"I believe that Design and Technology is as essential to education as the ability to read and do arithmetic...Design and Technology in schools gives children access to all of this and more in a stimulating and real context ." James Dyson
At its core, Design and Technology is creative and imaginative, but it is also inspiring, rigorous and practical. Students learn to design and make products that solve genuine, relevant problems within different contexts, whilst considering their own and others’ needs, wants and values. To do this effectively, they will acquire a broad range of subject knowledge and draw on additional disciplines such as mathematics, science, engineering, computing and art.
Part of the philosophy of the Design and Technology department is that the work produced, particularly in Key Stage 3, be fundamentally skills-based. This stems from the belief that, without a satisfactory breadth of knowledge, skills and understanding on which they can draw, pupils are not always able to make reasoned and justified decisions about designing with materials, or applying methods of construction.
It is vital that all pupils view the various areas of the subject as a whole and apply the same basic skills and understanding to each of the specialisms, whilst recognising the cross-curricular nature of the subject and applying knowledge and skills learnt in other subjects and areas. Alongside this, pupils work using CAD/CAM, from the First Form onwards, equipping them for the advancements of this technological age.
The Design and Technology department is staffed by two dynamic and highly-qualified full-time members of teaching staff and a part-time technician. Both full time staff teach all years from First Form to Upper Sixth.
Now Head of Department, I began my career gaining qualifications and experience as a designer silversmith and then went on to achieve a BEd(Hons) degree and later a research MA in Education. I have many years’ experience as a GCSE and A level examiner and moderator. In my other roles, I am an officer in the Royal Navy section of the CCF and I enjoy being a part of the music in the School whenever possible. Outside School, I continue my love of music and sport, in particular fencing, where as an officer in the Royal Navy Reserve I fence for the Royal Navy and Combined Services teams and also hold a Guinness World Record in this sport. When I have any spare time left, I am told I enjoy restoring my old moneypit of a house.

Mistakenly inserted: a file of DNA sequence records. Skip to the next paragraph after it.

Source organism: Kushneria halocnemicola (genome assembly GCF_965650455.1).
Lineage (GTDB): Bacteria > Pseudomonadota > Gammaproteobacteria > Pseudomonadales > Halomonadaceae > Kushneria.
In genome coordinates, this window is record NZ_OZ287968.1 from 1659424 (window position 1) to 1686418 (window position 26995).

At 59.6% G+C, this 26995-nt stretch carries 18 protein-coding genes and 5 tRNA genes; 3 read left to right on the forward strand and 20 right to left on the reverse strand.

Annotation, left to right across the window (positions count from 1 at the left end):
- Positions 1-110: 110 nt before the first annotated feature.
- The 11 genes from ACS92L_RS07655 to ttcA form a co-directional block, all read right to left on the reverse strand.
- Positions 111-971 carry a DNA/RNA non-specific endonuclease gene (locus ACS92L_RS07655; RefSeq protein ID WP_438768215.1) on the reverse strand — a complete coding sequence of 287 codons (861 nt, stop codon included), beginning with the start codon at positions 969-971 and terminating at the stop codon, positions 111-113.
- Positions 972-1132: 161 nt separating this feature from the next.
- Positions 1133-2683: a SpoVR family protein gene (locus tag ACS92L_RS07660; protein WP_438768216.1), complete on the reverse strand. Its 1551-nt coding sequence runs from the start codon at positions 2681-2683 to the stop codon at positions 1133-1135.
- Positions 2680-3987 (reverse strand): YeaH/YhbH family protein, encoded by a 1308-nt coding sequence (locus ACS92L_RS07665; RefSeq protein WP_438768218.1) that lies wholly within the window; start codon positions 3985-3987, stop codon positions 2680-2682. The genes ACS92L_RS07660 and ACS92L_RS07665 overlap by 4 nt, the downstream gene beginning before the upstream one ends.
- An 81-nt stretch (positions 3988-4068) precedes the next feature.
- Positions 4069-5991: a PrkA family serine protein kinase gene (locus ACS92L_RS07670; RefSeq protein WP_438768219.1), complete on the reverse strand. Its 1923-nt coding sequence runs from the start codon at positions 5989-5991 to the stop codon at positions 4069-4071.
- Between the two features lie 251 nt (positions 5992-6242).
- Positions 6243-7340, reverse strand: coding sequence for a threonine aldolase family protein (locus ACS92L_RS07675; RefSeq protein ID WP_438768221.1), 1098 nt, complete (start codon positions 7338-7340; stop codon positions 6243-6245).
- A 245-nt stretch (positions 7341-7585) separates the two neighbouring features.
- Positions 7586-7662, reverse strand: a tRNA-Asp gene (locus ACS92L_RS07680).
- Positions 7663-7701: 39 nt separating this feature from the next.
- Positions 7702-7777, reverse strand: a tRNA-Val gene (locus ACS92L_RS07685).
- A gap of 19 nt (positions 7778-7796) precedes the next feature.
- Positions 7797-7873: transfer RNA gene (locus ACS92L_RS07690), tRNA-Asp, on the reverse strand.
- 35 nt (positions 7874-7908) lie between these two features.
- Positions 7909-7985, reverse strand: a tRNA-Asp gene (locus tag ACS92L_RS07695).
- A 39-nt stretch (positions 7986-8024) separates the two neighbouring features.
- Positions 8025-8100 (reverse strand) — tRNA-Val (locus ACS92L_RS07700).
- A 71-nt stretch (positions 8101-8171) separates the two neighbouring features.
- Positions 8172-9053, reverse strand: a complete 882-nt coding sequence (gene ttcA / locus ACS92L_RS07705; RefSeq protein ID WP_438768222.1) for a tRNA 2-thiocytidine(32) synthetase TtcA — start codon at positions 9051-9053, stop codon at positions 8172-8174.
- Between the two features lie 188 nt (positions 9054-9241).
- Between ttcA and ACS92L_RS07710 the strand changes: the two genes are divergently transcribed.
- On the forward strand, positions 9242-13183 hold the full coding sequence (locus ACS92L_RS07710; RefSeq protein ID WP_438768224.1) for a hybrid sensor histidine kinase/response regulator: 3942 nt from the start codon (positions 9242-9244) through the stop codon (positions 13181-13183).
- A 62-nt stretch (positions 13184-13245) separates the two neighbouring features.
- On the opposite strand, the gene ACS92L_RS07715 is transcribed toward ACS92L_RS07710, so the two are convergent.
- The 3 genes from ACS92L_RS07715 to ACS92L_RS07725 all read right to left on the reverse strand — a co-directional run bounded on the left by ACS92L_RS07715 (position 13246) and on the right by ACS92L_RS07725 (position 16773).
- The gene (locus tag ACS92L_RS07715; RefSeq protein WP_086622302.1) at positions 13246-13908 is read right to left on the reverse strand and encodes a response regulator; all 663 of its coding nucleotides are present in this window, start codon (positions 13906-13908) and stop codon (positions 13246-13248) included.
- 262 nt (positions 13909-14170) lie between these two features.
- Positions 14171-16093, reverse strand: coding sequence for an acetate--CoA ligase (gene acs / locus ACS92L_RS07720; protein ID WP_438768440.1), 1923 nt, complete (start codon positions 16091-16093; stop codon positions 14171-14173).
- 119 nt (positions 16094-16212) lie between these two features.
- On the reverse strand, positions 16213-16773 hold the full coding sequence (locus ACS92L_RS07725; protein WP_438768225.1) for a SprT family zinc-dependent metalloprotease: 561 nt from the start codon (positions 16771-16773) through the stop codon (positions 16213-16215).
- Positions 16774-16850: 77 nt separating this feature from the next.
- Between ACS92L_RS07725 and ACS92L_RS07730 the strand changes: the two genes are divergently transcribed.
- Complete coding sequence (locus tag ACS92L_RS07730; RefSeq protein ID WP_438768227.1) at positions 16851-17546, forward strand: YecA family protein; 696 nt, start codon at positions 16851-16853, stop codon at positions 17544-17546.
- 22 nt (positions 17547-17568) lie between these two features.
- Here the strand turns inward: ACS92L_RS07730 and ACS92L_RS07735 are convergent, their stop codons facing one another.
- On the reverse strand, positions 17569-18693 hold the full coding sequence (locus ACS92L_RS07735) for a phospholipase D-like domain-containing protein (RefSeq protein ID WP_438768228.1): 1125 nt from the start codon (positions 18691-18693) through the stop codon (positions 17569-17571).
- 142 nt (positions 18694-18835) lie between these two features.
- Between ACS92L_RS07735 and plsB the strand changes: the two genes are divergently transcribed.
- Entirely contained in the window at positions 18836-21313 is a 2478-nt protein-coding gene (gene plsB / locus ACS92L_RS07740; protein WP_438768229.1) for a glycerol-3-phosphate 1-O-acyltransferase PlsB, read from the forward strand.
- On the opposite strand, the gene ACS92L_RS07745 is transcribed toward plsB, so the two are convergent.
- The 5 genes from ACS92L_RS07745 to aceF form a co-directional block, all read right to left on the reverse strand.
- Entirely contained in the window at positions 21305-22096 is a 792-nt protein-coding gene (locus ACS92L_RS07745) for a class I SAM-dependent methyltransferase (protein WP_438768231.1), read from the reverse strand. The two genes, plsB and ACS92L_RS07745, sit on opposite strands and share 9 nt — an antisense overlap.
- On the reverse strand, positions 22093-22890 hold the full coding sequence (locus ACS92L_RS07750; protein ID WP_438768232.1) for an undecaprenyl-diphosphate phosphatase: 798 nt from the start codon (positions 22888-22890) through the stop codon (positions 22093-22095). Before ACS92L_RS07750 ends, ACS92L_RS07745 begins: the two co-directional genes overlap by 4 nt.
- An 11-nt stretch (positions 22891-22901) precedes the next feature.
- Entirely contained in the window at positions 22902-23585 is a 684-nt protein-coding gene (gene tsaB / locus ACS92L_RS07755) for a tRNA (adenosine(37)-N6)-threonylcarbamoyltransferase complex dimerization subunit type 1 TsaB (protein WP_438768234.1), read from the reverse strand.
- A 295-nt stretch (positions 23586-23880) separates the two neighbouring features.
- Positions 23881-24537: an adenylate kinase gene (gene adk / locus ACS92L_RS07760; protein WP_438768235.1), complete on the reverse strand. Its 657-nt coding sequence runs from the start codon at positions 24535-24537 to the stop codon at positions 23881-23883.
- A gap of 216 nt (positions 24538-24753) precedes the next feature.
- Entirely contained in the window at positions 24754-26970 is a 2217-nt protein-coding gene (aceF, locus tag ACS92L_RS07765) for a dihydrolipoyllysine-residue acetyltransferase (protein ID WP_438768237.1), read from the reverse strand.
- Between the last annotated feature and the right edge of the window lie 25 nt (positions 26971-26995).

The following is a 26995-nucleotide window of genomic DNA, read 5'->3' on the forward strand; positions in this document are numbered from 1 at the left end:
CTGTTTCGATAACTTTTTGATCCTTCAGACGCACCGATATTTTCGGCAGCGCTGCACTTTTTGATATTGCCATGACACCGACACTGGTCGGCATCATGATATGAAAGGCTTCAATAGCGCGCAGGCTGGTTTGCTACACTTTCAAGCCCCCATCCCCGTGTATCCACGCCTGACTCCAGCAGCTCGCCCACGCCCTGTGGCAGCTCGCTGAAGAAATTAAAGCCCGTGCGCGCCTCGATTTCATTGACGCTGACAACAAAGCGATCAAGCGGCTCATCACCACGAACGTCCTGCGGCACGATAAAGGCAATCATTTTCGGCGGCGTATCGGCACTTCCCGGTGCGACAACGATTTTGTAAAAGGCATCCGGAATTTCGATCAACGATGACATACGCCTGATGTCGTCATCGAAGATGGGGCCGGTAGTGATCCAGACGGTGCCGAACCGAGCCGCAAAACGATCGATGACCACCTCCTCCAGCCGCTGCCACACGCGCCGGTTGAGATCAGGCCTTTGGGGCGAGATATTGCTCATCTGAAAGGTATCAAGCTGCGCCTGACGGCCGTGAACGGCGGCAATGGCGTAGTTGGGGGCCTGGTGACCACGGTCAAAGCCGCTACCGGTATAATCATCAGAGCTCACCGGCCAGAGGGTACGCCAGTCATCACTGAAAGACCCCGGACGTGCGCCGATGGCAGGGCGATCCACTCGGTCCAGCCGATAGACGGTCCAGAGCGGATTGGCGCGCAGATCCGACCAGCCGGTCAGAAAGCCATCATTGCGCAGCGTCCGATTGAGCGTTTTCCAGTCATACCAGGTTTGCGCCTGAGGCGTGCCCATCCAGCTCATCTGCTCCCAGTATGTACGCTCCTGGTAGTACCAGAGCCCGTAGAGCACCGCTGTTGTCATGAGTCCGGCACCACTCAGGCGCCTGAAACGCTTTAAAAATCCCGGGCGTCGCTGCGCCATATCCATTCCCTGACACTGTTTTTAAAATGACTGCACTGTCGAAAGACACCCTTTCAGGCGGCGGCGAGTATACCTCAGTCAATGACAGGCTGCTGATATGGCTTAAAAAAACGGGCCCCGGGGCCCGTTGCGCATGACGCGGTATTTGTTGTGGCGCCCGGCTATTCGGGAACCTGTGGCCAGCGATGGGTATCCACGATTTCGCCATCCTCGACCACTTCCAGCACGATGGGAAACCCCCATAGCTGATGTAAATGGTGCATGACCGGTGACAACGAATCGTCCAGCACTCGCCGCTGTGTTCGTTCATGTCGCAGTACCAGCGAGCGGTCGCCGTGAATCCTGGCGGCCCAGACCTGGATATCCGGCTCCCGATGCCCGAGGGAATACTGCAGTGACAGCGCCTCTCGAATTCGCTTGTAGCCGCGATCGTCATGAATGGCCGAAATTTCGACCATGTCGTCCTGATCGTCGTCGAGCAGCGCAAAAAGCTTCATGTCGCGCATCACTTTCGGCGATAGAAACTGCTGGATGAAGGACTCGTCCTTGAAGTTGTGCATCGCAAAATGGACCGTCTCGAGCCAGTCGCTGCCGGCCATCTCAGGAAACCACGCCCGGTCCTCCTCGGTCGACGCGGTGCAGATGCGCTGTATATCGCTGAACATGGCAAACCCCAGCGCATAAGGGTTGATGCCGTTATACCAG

Miss Clement-Walker very ably assists me in the department, showing inspiration and leadership qualities reflecting in a positive and encouraging environment at School. Having studied Industrial Design and Technology at Loughborough, including a work placement at Richard Rogers partnership, she continued to study for a PGCE and consequently an MSc in Education, demonstrating a breadth of knowledge, a passion for the subject and a desire to focus on the creativity within her teaching in the classroom and workshop environments. Miss Clement-Walker has gained much experience as a junior tutor, sports coach and out tutor at Beresford, the junior boarding house. She is now Senior Tutor to the Juniors. Her appointment at Sutton Valence allowed her to return to her home county, where she enjoys countryside walks and spending time with her family.
We are aided by Mr Ball, our workshop technician, who holds a BA (Hons) degree in Furniture Design and Ceramic Art from the University College of Ripon and York St John. His experience and wealth of knowledge, experience and skill keeps the department running efficiently and in fine shape.
AQA GCSE Product Design
This subject allows candidates to specialise in the focus area of Product Design where they will analyse existing products, learn about a range of design techniques, materials, manufacturing processes, techniques and technologies, including mechanisms and structures, and be able to use them as appropriate in the design and make process.
Written Paper: 40% of total marks; 2 hours
Controlled-Assessment Project: 60% of total marks; 45 hours
Coursework consists of a client-based project that should address the industrial and commercial practices, and the moral, social, cultural and environmental issues, arising from their work.
This is a challenging and exciting course and one which requires a high degree of commitment in the design, practical and theory elements.
A level AQA Design and Technology: Product Design
Component 1: Design and Technology in the 21st Century
50% of A2; written examination - 3 hours
Testing knowledge and understanding of technical principles and designing and making principles, alongside the ability to analyse and evaluate design decisions and wider issues in design and technology.
Component 2 – Design and make task
50% of A2; coursework – approximately 80 hours
A sustained design and make task, based on a brief developed by the candidate, assessing the candidate’s ability to identify, investigate and outline design possibilities, design and make prototypes and analyse and evaluate design decisions and wider issues in design and technology.
“Designers should define their role broadly as agents of good in the world, and limit their work to 'legitimate' products: those that are needed, and those that can be made without damage to nature or -- through the unethical actions of manufacturers and investors -- damage to people.”
Head of Design Technology